Know before Whom you stand - and conduct your politics accordingly.
by Matthew M. Hausman
The Hebrew phrase “Da Lifnei Mi Attah Omed” appears above the Ark in many synagogues and means “know before Whom you stand.” These words come from the Talmud (Tractate Berachot 28b) and remind us that we are always in the presence of G-d and to conduct ourselves accordingly. For Jews, this includes remembering the commandments, resisting assimilation, and safeguarding the religious and national integrity of the Jewish people. But when community leaders and professionals express deep concern for the sensitivities of those who deny Jewish history and nationhood, one has to wonder whether they’ve forgotten before Whom they stand, or whether they ever knew in the first place.
This dictum hovered over a recent forum held at a Massachusetts synagogue. The program was entitled, “National Security Chaos: Are We Passing the Tipping Point,” and featured a distinguished panel that included: retired three-star general William G. Boykin, former Undersecretary of Defense for Intelligence; Frank Gaffney, former Deputy Assistant Secretary of Defense for International Security Affairs and Director of the Center for Security Policy; retired Congresswoman Michelle Bachmann, former member of the House Permanent Select Committee on Intelligence; and Tom Trento, founder of the United West. The program took place shortly before Election Day and generated a bit of controversy with some local clergy....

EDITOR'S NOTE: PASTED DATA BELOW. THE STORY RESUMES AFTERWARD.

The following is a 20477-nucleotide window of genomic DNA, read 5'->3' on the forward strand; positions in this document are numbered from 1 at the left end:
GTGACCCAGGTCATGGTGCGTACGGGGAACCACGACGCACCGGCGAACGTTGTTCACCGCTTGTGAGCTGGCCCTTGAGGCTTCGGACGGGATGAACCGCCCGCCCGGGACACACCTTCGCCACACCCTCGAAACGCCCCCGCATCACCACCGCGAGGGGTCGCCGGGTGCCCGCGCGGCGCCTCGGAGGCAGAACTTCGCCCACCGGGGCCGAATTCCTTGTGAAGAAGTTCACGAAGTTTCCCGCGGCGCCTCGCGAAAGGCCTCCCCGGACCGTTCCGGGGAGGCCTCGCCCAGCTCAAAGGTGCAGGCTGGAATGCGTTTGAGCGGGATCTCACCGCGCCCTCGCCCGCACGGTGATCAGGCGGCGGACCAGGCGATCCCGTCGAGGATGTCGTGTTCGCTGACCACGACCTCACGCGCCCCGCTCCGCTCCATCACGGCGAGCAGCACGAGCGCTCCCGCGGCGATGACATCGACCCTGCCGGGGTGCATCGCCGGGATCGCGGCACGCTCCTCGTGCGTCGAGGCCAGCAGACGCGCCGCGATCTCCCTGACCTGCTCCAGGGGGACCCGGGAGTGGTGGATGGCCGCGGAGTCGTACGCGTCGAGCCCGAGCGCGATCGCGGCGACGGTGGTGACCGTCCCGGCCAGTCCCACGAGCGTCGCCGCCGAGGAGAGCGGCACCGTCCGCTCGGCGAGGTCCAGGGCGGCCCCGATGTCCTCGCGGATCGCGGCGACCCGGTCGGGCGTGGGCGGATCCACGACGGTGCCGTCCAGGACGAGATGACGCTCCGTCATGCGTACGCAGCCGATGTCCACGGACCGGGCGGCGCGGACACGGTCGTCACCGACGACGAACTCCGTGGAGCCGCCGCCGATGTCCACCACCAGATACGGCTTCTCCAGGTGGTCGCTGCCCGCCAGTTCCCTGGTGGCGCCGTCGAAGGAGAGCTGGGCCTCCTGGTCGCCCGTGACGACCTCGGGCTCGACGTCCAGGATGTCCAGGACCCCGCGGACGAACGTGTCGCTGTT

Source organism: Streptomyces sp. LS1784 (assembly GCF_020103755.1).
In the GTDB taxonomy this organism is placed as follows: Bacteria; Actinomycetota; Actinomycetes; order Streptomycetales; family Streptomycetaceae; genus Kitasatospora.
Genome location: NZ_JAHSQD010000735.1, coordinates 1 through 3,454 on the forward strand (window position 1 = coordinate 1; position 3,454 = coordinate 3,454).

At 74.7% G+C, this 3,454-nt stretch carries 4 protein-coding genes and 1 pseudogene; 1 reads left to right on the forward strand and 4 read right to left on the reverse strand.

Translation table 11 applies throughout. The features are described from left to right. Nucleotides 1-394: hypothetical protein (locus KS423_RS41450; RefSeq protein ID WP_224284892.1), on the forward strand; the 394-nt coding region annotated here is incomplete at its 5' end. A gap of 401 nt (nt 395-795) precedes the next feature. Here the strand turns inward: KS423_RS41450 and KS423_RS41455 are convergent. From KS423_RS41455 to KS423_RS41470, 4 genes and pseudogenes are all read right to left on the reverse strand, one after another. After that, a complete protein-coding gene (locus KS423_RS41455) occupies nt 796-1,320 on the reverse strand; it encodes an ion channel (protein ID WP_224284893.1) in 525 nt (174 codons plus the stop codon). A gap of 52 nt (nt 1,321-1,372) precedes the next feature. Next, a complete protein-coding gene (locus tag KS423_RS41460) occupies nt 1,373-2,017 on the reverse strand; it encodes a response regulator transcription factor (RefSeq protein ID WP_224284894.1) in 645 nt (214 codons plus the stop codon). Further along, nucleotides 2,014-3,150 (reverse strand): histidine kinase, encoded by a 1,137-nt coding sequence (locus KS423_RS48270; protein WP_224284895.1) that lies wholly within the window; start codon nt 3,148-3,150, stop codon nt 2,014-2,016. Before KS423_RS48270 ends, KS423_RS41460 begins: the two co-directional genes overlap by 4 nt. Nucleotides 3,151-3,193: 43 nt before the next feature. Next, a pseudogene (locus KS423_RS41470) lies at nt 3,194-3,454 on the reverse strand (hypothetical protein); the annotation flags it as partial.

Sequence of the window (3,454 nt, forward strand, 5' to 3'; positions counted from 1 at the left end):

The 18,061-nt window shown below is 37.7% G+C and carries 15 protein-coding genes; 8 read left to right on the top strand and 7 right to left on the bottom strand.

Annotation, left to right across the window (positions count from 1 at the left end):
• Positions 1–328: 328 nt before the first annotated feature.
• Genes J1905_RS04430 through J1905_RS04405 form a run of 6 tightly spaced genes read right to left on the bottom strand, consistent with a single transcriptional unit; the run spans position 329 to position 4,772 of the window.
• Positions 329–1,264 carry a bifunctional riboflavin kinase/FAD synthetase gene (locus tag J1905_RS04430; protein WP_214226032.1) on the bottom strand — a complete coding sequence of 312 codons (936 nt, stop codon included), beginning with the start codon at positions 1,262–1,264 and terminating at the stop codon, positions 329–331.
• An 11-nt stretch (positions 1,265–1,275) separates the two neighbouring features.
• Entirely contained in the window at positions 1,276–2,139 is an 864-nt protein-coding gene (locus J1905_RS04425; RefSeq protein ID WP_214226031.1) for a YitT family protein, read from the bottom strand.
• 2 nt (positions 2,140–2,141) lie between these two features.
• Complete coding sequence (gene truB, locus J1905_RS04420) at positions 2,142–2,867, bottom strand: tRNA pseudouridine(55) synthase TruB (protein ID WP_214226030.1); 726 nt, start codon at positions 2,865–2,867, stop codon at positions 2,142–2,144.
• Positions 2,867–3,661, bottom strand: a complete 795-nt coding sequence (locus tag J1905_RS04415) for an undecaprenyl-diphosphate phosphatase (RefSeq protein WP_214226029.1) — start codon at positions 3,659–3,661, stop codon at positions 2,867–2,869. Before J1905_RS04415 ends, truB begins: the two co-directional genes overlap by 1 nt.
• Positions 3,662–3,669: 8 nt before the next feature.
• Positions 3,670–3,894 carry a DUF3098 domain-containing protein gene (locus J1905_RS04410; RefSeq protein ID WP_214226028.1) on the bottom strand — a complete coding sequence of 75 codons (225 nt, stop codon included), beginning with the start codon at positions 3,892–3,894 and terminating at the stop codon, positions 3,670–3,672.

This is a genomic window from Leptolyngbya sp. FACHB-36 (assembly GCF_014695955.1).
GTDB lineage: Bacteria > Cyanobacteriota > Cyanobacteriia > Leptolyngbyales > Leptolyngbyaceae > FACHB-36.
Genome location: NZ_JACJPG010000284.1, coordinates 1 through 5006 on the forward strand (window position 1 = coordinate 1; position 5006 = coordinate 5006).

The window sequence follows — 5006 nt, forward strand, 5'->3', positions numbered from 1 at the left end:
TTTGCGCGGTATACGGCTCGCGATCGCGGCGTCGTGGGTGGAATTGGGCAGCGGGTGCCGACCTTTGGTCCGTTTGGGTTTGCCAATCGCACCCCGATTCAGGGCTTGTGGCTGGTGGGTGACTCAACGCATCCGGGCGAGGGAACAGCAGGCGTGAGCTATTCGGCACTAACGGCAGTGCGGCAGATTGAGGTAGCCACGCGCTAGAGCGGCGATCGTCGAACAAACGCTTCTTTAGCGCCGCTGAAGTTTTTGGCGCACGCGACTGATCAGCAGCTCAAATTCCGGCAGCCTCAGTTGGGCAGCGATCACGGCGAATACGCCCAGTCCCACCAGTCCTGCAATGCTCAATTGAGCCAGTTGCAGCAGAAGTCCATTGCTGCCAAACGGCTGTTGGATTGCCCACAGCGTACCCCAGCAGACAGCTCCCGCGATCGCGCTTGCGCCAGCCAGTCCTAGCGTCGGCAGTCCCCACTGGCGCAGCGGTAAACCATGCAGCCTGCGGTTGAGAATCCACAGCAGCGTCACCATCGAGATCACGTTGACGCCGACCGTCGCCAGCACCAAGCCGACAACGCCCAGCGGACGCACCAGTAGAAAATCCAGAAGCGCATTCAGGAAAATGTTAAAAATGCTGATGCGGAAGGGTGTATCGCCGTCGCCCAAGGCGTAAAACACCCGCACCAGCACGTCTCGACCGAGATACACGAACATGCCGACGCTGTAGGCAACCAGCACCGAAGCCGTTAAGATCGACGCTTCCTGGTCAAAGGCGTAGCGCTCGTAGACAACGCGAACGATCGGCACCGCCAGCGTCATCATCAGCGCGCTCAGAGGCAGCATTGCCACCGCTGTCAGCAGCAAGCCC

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In "Warsaw boy", Andrew Borowiec recounts his days as a 15 year old in the Polish underground during the Warsaw Uprising. He stated that partisan groups had a particularly hard time persuading Jews to join, despite the Nazis' special targeting of Jews. I found this very interesting. I think it has to do with the long historical record of Jewish powerlessness. It's hard to transition to assertiveness after centuries of learning to keep your head down for survival. Modern liberal Jews seem to have similar tendencies.